Reports show the highest ever recorded anti-Jewish hate in 2021 for London with a rise of 37% from the previous year. UK bodies who monitor racism in the UK reported that race and nationality-based hate crimes rose by 73% in 2021, with a 12% rise in racially aggravated offences recorded. Further damning evidence for the UK, while the government declares that it is safe in the UK for people to be themselves, is the ILGA Europe’s Rainbow Map & Index 2022 publication that reports the UK was the country with the most dramatic drop in the index, losing 11% of its points and falling from 10th to 14th place in a year, which marks our third year running of a decrease in points.

In highlighting all this we hope that this statement and protest urges UK bodies, the media, government officials, and individuals in the UK populace to re-evaluate their positions and do more to protect those most vulnerable in our society, to ensure we are moving towards an equal society rather than falling behind, to combat the rise of hate and violence in the UK and to make sure it is genuinely SAFE TO BE ME, in the UK.

Our Demands:

  1. The UK needs to challenge discrimination of all forms including race discrimination, gender inequality, sex worker discrimination, religious minority discrimination, and discrimination against disabled people. Addressing inequalities and taking steps to reducing inequality through working with reputable non-hateful organisations.
  2. The UK as a whole including the Government, media organisations, the education sector etc. need to publicly recognise the harm that has been caused to LGBTQ+ rights through their anti-LBGTQ+ rhetoric. They must recognise that this has caused a spike in hate and violence towards LGBTQ+ people.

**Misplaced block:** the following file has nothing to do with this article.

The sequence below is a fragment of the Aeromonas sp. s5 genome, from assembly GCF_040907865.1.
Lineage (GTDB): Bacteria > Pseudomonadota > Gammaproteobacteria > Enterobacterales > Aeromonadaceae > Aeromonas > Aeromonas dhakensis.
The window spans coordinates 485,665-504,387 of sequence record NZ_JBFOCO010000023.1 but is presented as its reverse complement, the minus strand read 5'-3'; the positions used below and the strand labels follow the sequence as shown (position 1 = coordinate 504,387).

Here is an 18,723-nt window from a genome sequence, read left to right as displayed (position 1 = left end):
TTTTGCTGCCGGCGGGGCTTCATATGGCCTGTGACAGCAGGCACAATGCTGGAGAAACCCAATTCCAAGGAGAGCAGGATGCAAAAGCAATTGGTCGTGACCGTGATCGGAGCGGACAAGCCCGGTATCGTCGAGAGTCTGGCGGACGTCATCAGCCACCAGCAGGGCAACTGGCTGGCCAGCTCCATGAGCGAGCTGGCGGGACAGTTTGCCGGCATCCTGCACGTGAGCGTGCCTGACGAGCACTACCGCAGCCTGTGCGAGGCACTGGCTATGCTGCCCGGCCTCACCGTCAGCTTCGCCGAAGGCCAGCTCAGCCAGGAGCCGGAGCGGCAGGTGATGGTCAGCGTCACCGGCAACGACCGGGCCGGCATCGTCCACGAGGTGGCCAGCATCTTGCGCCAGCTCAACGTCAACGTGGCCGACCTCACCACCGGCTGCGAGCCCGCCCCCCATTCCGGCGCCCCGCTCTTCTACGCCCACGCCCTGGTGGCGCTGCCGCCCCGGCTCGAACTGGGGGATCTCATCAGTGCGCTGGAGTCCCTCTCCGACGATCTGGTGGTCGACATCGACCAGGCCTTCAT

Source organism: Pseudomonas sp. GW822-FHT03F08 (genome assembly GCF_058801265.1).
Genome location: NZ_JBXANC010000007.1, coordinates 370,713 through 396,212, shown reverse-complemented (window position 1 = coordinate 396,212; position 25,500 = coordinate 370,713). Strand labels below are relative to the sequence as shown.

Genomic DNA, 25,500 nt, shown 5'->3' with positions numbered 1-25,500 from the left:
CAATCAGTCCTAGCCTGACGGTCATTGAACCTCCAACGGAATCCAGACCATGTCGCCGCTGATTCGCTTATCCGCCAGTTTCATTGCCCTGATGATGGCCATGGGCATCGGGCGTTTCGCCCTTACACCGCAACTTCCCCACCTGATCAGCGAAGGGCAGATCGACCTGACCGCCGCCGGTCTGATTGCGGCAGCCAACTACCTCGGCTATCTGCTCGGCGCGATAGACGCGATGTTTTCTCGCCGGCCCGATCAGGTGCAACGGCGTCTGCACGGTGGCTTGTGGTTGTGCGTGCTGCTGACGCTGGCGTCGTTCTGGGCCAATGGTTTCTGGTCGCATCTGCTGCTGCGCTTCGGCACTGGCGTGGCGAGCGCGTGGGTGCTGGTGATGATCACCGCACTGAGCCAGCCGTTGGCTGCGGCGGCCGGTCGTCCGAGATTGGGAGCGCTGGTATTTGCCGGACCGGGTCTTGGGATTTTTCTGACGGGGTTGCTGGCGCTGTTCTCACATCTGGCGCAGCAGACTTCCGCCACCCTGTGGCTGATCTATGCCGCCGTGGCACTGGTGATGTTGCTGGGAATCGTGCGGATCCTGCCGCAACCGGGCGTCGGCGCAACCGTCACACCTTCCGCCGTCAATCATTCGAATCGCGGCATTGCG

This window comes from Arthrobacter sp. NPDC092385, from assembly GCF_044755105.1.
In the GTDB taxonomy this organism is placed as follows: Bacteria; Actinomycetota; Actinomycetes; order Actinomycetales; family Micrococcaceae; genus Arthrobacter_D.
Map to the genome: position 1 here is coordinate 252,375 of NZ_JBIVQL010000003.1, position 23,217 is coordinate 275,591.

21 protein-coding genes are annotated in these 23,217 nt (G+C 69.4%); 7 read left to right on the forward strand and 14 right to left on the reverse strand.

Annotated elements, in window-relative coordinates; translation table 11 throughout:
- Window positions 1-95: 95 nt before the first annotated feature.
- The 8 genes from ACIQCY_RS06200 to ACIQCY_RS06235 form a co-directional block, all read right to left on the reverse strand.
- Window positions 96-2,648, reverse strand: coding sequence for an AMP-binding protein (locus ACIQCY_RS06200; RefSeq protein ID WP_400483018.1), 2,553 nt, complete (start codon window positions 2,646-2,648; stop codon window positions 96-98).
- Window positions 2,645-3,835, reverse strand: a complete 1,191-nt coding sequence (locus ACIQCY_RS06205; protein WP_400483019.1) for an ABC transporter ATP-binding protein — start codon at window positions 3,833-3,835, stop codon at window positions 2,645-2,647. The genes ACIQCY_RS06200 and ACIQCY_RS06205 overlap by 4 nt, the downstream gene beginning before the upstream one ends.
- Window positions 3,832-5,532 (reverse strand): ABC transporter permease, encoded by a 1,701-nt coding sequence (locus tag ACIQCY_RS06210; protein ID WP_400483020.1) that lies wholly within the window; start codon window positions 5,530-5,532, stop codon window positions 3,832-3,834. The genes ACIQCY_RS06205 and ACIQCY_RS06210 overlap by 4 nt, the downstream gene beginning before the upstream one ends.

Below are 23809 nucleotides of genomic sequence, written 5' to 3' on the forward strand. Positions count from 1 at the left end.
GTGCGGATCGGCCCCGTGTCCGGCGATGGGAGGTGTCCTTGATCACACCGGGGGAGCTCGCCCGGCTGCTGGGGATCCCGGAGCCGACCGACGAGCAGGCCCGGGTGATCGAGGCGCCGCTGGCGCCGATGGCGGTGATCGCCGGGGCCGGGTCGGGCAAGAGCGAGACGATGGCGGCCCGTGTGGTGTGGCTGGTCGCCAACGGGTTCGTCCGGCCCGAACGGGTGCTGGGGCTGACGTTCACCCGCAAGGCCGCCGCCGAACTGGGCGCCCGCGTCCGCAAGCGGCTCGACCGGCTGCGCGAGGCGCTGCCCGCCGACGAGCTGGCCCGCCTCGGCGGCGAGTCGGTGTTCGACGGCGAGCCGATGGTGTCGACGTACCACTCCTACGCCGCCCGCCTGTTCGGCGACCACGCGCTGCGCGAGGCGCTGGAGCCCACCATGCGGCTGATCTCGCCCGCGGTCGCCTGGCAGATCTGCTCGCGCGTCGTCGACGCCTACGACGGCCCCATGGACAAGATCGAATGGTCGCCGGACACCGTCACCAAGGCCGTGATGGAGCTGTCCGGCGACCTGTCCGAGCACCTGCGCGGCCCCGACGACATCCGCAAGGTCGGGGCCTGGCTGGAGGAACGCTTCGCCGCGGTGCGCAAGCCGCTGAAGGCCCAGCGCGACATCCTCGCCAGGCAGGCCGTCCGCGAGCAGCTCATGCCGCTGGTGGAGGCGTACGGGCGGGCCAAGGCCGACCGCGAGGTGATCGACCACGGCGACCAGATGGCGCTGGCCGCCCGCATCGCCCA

3. Recognise the harm that has been caused to other minority groups and publicly acknowledge that it is NOT SAFE in the UK for minorities with the rise of hate and intolerance.
  4. To stop attacking crucial LGBTQ+ organisations such as Stonewall which has been paramount in securing fundamental rights for people in the UK and abroad, as well as removing support to hate groups such as the LGB Alliance, whose official charity status is an insult to The Charity Commission.
  5. To recognise the systematic and institutionalised racism prevalent in the UK and stop denying the fact that the UK is failing to adequately tackle racism rather than boasting the opposite, with protections of minority ethnicities which is sorely lacking in practice.
  6. Listen to the LGBTQ+ community, and not rely on fringe organisations whose primary goal is the eradication of trans people and who seek to deny LGBTQ+ people rights that are fundamental to living freely in society.